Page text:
1553: King Edward VI signed the Charter to bestow Bridwell Palace as a gift to the Corporation of London.
1556: Bridewell Palace is ready to take its first apprentices, vagrants and children of poor freemen were to learn a trade and receive basic education in “reading, writing, Grammar and mussike.”
1619: More than 100 Bridewell boys and girls arrived in Jamestown, Virginia. They were to be indentured apprentices.
1666: Great Fire of London “The hospital of Bridewell, by a fierce and lamentable fire, was lately burnt and consumed with all buildings, wares and much goods.”
1673: Bridewell was rebuilt and apprentices admitted and once again were taught reading and writing for six hours a week.
1714: A large fire engine was purchased so apprentices could attend local fires. Hauling the engine and pumping by hand was very hard work.
1780: The Gordon Riots. 180 militia from South Hants were quartered to protect Bridewell. The Governors decided to buy 20 muskets and bayonets and the apprentices learnt to drill. The Beadle acted as drill sergeant. Live ammunition was used for practice – a portent for drilling and naval uniform at Witley.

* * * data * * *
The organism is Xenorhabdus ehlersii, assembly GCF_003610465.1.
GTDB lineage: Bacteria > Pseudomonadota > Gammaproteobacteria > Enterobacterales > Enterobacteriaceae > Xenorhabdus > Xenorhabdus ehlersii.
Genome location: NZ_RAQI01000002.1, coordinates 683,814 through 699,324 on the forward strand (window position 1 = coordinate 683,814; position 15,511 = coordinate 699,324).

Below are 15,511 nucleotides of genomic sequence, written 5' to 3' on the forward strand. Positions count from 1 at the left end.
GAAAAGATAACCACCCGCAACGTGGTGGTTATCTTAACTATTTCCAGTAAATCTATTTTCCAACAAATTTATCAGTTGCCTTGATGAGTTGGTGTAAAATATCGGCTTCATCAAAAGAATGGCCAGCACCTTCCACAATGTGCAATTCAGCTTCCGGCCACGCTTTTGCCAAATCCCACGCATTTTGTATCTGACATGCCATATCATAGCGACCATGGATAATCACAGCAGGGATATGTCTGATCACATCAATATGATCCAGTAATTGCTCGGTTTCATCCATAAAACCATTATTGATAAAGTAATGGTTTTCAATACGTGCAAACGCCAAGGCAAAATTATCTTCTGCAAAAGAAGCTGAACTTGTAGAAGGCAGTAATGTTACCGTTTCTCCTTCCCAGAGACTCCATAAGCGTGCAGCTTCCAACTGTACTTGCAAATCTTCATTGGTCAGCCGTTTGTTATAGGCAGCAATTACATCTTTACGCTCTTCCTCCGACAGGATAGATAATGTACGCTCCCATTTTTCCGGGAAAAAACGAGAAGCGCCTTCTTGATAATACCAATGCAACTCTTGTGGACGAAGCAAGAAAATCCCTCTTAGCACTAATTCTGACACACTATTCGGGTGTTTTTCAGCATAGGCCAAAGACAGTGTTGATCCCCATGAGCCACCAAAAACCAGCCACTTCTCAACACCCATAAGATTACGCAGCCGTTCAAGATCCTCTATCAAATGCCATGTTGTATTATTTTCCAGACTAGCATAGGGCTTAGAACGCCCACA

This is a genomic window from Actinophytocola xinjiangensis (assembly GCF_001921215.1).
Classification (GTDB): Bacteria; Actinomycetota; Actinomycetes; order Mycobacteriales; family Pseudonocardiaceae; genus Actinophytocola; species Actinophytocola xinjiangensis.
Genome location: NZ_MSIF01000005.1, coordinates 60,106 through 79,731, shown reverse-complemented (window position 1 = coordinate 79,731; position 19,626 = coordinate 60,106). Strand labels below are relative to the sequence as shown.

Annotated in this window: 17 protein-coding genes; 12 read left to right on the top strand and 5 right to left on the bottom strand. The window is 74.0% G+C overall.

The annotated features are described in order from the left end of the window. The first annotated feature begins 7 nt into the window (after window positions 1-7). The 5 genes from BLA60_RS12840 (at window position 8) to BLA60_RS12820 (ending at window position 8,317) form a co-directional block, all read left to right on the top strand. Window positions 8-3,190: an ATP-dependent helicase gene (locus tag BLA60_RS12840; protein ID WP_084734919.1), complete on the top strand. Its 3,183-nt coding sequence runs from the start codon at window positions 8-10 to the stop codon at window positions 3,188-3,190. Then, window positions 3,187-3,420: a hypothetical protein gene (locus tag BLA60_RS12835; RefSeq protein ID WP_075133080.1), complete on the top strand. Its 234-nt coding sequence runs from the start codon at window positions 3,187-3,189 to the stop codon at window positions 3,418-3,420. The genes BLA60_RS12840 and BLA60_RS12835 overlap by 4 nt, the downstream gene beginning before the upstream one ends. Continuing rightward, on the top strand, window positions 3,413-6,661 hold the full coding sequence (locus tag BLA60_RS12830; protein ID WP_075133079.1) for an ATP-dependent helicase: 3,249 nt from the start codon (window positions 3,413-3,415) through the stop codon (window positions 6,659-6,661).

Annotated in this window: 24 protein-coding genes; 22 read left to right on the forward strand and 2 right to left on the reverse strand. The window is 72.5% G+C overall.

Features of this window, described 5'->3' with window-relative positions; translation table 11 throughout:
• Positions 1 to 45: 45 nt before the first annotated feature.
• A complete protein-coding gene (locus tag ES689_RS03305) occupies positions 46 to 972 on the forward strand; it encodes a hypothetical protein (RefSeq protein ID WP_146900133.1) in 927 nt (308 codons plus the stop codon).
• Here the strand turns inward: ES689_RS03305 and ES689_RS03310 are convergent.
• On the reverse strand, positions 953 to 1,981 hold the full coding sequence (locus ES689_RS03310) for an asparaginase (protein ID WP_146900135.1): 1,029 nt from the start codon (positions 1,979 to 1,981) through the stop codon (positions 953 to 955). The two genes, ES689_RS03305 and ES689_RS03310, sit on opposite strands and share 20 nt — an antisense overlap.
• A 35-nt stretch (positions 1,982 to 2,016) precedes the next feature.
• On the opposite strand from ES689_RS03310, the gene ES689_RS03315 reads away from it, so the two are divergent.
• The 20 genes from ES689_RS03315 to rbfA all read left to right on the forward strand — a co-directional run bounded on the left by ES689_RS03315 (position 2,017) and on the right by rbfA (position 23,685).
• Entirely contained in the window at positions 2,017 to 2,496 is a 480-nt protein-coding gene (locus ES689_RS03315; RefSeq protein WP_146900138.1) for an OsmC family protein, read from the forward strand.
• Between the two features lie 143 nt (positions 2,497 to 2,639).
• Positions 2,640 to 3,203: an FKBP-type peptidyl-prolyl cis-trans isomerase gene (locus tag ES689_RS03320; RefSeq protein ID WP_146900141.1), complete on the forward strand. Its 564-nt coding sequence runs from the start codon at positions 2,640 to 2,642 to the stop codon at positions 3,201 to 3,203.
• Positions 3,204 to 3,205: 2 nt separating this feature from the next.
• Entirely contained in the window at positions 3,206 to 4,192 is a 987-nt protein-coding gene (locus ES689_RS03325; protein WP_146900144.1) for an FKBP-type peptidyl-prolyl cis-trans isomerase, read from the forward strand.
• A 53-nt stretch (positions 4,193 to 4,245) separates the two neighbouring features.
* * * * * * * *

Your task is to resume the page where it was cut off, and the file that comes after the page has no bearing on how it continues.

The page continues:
1830: Bridewell Governors opened The House of Occupation at St. George’s Fields Southwark. It was to provide a general and industrial education for boys and girls from 8 to 18 years of age. In this year, 50 boys and 50 girls were admitted.
Despite the challenges and disruption that COVID-19 has caused for schools everywhere, the Upper Sixth pupils studying the International Baccalaureate now have reason to celebrate as they receive their IB Diploma results today. They have demonstrated tremendous resilience with over 43% achieving 6 and above (equivalent to A*and A at A-level) and 74% gaining 5...